Do sunscreens give a false sense of security? [Updated]
Something strange is happening in the sunscreen aisle. Shelves that had been stocked with bottles claiming SPF, or sun protection factor, ratings of 30 now have products that trumpet SPF ratings of 55, 70, even 110+. But a new study of 500 beach and sports sunscreens recommends just 8% of the products tested.
According to the 2010 Sunscreen Guide from the Environmental Working Group, the issues involve ingredients, inadequate sun protection and application methods.
The report from the Washington-based environmental research group says 60% of beach and sport sunscreens contain the chemical oxybenzene, which is linked to hormone disruption. About 40% include retinyl palmitate, a type of vitamin A that the group says may hasten the development of skin cancer.
"We also don't recommend sprays and powders because of the inhalation risk," said Sonya Lunder, an EWG senior analyst. Nor does the group advocate products with SPF ratings greater than 50 because they may protect from sunburn but provide a false sense of protection from UVA, the ultraviolet light that causes damage to the skin, including premature aging and skin cancer.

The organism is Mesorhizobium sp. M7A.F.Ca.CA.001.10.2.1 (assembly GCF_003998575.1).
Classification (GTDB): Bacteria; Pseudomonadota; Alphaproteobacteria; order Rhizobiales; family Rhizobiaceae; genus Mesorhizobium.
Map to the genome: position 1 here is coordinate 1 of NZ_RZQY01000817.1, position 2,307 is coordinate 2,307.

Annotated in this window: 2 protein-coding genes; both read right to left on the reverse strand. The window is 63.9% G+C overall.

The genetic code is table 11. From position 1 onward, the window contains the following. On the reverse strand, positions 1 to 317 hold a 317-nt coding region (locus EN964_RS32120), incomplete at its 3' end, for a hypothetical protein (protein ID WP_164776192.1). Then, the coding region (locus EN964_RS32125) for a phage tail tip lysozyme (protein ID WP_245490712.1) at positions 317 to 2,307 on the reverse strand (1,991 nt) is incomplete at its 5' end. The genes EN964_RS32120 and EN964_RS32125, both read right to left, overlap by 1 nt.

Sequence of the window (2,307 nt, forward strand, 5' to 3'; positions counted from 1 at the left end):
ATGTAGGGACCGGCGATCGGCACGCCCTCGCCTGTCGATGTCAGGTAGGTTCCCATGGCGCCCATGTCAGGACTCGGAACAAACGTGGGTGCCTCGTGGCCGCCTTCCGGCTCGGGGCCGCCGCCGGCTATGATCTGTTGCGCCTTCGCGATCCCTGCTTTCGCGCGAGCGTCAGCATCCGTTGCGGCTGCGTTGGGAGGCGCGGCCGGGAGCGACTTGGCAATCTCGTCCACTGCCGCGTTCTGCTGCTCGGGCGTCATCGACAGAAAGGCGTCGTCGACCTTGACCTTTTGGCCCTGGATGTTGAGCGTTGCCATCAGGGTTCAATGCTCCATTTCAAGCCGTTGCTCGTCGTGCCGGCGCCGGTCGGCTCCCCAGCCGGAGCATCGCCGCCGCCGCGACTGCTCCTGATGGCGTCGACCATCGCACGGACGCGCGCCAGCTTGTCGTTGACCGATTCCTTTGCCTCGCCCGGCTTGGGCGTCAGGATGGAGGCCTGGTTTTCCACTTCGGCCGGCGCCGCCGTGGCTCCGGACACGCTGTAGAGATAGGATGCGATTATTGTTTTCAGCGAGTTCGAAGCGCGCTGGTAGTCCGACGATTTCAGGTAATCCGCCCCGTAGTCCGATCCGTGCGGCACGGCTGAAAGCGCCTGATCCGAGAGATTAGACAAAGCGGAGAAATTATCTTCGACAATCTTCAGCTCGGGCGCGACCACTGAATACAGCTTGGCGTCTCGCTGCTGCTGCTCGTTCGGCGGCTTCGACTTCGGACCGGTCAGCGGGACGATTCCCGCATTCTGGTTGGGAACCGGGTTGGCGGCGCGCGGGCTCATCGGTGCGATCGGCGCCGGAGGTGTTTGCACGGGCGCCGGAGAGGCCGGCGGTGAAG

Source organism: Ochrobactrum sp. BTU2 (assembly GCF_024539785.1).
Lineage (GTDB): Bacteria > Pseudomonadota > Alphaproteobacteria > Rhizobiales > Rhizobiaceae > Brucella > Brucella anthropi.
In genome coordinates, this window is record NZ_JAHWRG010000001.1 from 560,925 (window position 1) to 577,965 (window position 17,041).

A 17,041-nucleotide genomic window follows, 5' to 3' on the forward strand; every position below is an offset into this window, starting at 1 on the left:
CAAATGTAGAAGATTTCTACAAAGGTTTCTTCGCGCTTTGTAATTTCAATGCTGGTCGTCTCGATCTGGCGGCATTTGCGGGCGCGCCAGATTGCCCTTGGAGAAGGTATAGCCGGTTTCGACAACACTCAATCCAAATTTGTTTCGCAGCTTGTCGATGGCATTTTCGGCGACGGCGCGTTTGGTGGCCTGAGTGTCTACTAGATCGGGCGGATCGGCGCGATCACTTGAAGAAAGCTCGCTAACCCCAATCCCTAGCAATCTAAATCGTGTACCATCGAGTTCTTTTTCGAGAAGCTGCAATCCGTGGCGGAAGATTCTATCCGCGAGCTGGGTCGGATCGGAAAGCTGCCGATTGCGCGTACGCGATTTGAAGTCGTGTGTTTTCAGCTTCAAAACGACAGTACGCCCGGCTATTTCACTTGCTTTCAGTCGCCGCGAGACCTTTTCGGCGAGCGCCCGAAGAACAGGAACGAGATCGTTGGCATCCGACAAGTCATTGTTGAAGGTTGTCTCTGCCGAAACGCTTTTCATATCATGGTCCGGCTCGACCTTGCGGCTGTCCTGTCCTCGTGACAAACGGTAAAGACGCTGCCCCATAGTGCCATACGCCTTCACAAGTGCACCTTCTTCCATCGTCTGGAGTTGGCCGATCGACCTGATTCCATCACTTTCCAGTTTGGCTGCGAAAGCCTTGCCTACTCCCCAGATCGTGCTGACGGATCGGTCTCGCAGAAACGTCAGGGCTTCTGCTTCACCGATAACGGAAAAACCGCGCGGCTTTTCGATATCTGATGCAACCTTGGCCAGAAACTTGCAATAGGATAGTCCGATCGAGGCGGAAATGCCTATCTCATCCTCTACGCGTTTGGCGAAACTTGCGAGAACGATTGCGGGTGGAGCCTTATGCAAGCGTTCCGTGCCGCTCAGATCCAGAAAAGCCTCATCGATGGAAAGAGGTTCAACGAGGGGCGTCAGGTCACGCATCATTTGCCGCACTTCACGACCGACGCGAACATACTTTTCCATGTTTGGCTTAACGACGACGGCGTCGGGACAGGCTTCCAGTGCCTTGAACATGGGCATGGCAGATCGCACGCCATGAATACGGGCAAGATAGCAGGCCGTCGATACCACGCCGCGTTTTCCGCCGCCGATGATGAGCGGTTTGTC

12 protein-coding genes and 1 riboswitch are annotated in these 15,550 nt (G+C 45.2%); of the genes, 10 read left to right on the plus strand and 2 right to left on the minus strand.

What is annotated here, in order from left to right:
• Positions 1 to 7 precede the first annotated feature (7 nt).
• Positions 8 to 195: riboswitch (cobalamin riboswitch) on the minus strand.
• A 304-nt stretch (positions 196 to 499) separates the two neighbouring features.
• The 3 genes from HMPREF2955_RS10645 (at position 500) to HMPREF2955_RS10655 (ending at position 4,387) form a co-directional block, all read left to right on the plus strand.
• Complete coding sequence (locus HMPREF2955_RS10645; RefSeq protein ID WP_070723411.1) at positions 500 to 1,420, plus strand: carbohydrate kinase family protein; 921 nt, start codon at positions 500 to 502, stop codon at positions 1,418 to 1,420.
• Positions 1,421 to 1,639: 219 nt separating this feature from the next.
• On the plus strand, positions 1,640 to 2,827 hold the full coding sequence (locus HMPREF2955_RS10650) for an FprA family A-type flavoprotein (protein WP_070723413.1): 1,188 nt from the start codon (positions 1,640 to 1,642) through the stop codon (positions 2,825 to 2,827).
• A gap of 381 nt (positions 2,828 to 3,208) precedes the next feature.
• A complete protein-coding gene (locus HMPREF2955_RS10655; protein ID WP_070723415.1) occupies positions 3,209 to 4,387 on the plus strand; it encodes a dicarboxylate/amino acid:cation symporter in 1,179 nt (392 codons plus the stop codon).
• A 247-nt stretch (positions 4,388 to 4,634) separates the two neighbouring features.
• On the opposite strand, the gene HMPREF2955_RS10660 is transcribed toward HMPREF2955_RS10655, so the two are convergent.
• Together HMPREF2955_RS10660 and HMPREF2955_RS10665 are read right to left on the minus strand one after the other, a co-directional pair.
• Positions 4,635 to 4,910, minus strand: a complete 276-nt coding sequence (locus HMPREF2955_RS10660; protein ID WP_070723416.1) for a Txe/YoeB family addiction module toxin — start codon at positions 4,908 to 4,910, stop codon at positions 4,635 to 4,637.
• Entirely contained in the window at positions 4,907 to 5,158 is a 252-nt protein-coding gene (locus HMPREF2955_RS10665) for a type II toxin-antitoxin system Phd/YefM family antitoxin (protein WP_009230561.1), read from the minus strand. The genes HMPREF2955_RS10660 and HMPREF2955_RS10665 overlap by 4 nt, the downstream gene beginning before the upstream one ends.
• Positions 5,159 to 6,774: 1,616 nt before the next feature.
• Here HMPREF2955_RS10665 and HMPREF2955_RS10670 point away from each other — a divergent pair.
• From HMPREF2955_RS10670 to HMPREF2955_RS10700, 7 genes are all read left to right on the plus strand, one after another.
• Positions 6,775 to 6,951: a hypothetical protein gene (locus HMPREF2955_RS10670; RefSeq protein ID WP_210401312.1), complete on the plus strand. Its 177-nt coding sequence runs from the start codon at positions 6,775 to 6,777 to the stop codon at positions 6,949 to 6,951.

The Personal Care Products Council responded to the EWG Sunscreen Study with a statement, calling the study "unscientific," "unsubstantiated" and "baseless."
"For more than 30 years, consumers have trusted and relied on sunscreen products ... The safety and efficacy of sunscreen products have been thoroughly studied and tested by scientists and regulatory authorities throughout the world," said John Bailey, chief scientist for the Personal Care Products Council, a national trade association representing 600 member companies that manufacture, distribute and supply most personal-care products marketed in the U.S.
"We test all of our products and we stand by the testing of our products," said Beth St. Raymond, director of sun care for Energizer Personal Care, maker of the Banana Boat and Hawaiian Tropic sun-care products. "We adhere to Food and Drug Administration guidelines, so when we see a report like EWG's, our concern is that people will feel uncomfortable about using sun protection. We have the right products, they're effective, they're safe and we want to make sure people are using them to protect themselves from any sort of damage from the sun."
-- Susan Carpenter
[For the record, 9:24 a.m. June 16: An earlier version of this post was missing its text, which has now been restored.]